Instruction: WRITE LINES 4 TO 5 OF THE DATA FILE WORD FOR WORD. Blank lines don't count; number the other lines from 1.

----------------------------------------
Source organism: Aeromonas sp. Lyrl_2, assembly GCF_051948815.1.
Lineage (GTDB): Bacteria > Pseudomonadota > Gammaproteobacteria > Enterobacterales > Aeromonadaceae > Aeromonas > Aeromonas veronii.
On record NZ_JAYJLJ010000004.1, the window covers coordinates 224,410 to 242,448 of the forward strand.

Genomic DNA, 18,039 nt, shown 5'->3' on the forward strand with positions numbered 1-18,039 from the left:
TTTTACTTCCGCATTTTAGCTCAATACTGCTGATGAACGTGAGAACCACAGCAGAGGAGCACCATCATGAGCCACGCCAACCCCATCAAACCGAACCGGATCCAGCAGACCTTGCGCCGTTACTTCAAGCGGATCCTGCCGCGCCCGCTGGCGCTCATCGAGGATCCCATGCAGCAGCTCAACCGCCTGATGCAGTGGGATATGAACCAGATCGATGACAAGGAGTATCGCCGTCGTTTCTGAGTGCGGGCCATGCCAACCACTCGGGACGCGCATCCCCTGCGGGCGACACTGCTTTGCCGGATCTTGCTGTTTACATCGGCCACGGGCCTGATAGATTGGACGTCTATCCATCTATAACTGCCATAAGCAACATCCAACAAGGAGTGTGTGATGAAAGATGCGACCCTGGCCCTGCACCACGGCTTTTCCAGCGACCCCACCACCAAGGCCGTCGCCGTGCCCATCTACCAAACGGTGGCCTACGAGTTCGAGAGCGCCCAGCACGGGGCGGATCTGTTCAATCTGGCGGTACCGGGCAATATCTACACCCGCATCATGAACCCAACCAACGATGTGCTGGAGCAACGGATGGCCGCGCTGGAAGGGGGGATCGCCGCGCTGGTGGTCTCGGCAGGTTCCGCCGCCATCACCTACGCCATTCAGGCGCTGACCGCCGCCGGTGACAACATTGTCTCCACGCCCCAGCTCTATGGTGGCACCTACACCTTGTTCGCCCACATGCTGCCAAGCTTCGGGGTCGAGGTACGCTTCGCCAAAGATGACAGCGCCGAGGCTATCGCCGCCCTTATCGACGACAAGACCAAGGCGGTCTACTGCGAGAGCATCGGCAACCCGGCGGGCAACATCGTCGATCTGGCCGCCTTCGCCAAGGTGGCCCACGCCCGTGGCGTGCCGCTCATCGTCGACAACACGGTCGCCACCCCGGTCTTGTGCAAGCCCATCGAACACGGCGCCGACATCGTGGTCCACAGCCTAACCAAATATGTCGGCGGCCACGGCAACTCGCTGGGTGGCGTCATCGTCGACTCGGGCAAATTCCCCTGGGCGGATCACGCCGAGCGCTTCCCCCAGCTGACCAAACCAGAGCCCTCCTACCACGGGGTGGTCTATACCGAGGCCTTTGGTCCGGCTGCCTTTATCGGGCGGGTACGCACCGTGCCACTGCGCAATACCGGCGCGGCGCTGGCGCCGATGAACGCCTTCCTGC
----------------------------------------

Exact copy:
Genomic DNA, 18,039 nt, shown 5'->3' on the forward strand with positions numbered 1-18,039 from the left:
TTTTACTTCCGCATTTTAGCTCAATACTGCTGATGAACGTGAGAACCACAGCAGAGGAGCACCATCATGAGCCACGCCAACCCCATCAAACCGAACCGGATCCAGCAGACCTTGCGCCGTTACTTCAAGCGGATCCTGCCGCGCCCGCTGGCGCTCATCGAGGATCCCATGCAGCAGCTCAACCGCCTGATGCAGTGGGATATGAACCAGATCGATGACAAGGAGTATCGCCGTCGTTTCTGAGTGCGGGCCATGCCAACCACTCGGGACGCGCATCCCCTGCGGGCGACACTGCTTTGCCGGATCTTGCTGTTTACATCGGCCACGGGCCTGATAGATTGGACGTCTATCCATCTATAACTGCCATAAGCAACATCCAACAAGGAGTGTGTGATGAAAGATGCGACCCTGGCCCTGCACCACGGCTTTTCCAGCGACCCCACCACCAAGGCCGTCGCCGTGCCCATCTACCAAACGGTGGCCTACGAGTTCGAGAGCGCCCAGCACGGGGCGGATCTGTTCAATCTGGCGGTACCGGGCAATATCTACACCCGCATCATGAACCCAACCAACGATGTGCTGGAGCAACGGATGGCCGCGCTGGAAGGGGGGATCGCCGCGCTGGTGGTCTCGGCAGGTTCCGCCGCCATCACCTACGCCATTCAGGCGCTGACCGCCGCCGGTGACAACATTGTCTCCACGCCCCAGCTCTATGGTGGCACCTACACCTTGTTCGCCCACATGCTGCCAAGCTTCGGGGTCGAGGTACGCTTCGCCAAAGATGACAGCGCCGAGGCTATCGCCGCCCTTATCGACGACAAGACCAAGGCGGTCTACTGCGAGAGCATCGGCAACCCGGCGGGCAACATCGTCGATCTGGCCGCCTTCGCCAAGGTGGCCCACGCCCGTGGCGTGCCGCTCATCGTCGACAACACGGTCGCCACCCCGGTCTTGTGCAAGCCCATCGAACACGGCGCCGACATCGTGGTCCACAGCCTAACCAAATATGTCGGCGGCCACGGCAACTCGCTGGGTGGCGTCATCGTCGACTCGGGCAAATTCCCCTGGGCGGATCACGCCGAGCGCTTCCCCCAGCTGACCAAACCAGAGCCCTCCTACCACGGGGTGGTCTATACCGAGGCCTTTGGTCCGGCTGCCTTTATCGGGCGGGTACGCACCGTGCCACTGCGCAATACCGGCGCGGCGCTGGCGCCGATGAACGCCTTCCTGC